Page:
By Bill Arceneaux
Local filmmaker Zack Godshall’s breath of absolutely wonderful truth, Low and Behold, is finally getting a proper release, after having hit film festivals and limited Amazon distribution many years ago. Of course, the timing couldn’t be “better,” as the 10th anniversary of Hurricane Katrina (the movie is set in the first few months after) has creeped up on us. Speeches, memorials and think pieces have and will be trumpeted out, some good and thoughtful, with others bad and ignorant. Through it all, Low and Behold stands out with an eerily all too familiar ring, one that is both welcome and needed when sifting the mass of Katrina-related media.
It might be appropriate to compare and contrast the film to similarly set ones, like Bad Lieutenant: Port of Call New Orleans, Hours or even the Val Kilmer and 50 Cent straight to DVD flick Streets of Blood. All take place during or just after the storm, and reflect on themes of gross neglect, massive change and rampant abuse. It might be appropriate, but not all that necessary. Low and Behold doesn’t quite go for the finger pointing or the grander arguments – instead, it’s all about minimalistic aesthetic and tragically personal content. By being more intimate, it may even have those movies beat.
Through 90 minutes of near-documentary style photography (with occasional talking head interviews with real residents and victims), we follow a young man, brought down to New Orleans by his excitable uncle, to join him in the insurance claims adjusting business. Vulture Capitalism is briefly highlighted through a generator-powered, muggy feeling “party,” where the boss gives a Wolf of Wall Street style speech on disasters and money. Don’t misunderstand me – this company and these adjusters aren’t technically bad people and most certainly are not shown in a stereotypical way. They’re just awkwardly enthusiastic. Low and Behold cares only about people, flaws and all.
The unfortunate protagonist, Turner Stull, is an aimless 20-something, and enters our story as a kind of dimwit, oblivious to the fact that people will, no matter what, see him as an “asshole” by virtue of occupation. It’s a tough spot to be in for anyone, but especially for someone so naive and so simple, to tell strangers what their lives and memories are worth. The performance of Turner by Barlow Jacobs (Dead Man’s Burden) is as revelatory as the movie is. Constantly nervous, but never guilt ridden. Indifferent, but not emotionless. He may be the perfect blank slate to absorb the lessons of this journey – one that he most certainly isn’t aware he’s on. He sees the destruction without actually seeing it. It’s almost as if the world around him is drowned out by the sound of his erratic heartbeat. Anxiety from the job? Anxiety from his past? Anxiety always. I relate to this guy so much. At least he can use the humidity as an excuse for his sweating.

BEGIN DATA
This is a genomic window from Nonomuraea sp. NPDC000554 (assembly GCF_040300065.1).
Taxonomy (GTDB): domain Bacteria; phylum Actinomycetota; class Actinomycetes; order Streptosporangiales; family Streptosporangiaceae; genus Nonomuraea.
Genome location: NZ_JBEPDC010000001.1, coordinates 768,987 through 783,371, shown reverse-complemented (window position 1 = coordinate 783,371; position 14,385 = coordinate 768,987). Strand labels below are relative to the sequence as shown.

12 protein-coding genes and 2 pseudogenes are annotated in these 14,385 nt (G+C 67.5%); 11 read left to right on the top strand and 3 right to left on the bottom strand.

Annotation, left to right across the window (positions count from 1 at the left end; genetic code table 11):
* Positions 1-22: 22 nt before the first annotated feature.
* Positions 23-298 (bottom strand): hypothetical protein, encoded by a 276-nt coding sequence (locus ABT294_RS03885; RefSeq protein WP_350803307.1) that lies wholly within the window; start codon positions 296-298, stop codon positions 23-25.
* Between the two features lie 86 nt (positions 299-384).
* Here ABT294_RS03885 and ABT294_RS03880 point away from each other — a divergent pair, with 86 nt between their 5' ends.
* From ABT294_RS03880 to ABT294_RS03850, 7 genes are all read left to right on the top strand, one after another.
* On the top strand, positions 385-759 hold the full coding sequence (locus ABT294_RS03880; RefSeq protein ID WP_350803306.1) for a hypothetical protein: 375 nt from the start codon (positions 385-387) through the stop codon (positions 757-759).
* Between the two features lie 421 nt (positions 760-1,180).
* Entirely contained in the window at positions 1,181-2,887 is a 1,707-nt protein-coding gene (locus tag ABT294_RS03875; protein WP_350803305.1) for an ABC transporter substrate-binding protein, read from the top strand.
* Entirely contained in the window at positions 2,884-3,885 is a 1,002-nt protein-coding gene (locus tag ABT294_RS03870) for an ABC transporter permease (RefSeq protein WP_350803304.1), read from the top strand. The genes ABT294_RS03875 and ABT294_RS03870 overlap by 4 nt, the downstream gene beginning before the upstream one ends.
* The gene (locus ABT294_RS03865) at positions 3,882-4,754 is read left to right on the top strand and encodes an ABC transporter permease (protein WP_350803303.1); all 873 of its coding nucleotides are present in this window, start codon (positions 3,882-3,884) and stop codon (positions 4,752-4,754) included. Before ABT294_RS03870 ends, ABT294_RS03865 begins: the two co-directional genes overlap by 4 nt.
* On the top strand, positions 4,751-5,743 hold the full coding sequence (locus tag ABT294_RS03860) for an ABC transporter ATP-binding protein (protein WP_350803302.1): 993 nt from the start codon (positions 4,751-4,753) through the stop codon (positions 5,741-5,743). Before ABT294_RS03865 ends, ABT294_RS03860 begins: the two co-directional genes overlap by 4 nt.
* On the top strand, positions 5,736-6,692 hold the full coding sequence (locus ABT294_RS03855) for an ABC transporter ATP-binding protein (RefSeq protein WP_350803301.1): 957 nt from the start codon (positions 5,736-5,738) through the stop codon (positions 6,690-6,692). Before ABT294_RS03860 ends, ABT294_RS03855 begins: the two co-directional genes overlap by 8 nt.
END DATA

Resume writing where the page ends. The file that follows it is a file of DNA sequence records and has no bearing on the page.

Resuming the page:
When he connects with the effortlessly likable New Orleanian Nixon, a true “Bridge” (also the name of the company doing claims adjusting) to empathy is forged, whether he wants one to be or not. Nixon livens everyone up around him, going so far as to challenge random people to sprints. If Nixon embodies NOLA, what does Turner represent? Could he just represent himself? I think so. Ultimately, this unassuming young dolt is a guide for the audience to explore and feel this movie through. And the movie utilizes the reality of actual damage and style of true to life documentation mixed with standard/simple/creative narrative to craft a trip straight to the universal heart we all share. Poignant and clever, Low and Behold achieves the type of higher truth that I search for in every movie I watch. The type that transcends a piece of art and a patron of arts. The type that brings us all together. The type that feels real because it is real.
A certain writer from Chicago may want another Katrina, but I’d rather send her this film.
5 / 5 *s
Low and Behold is now available on iTunes, Amazon and Google Play. For more from the author, follow him on Twitter @BillReviews.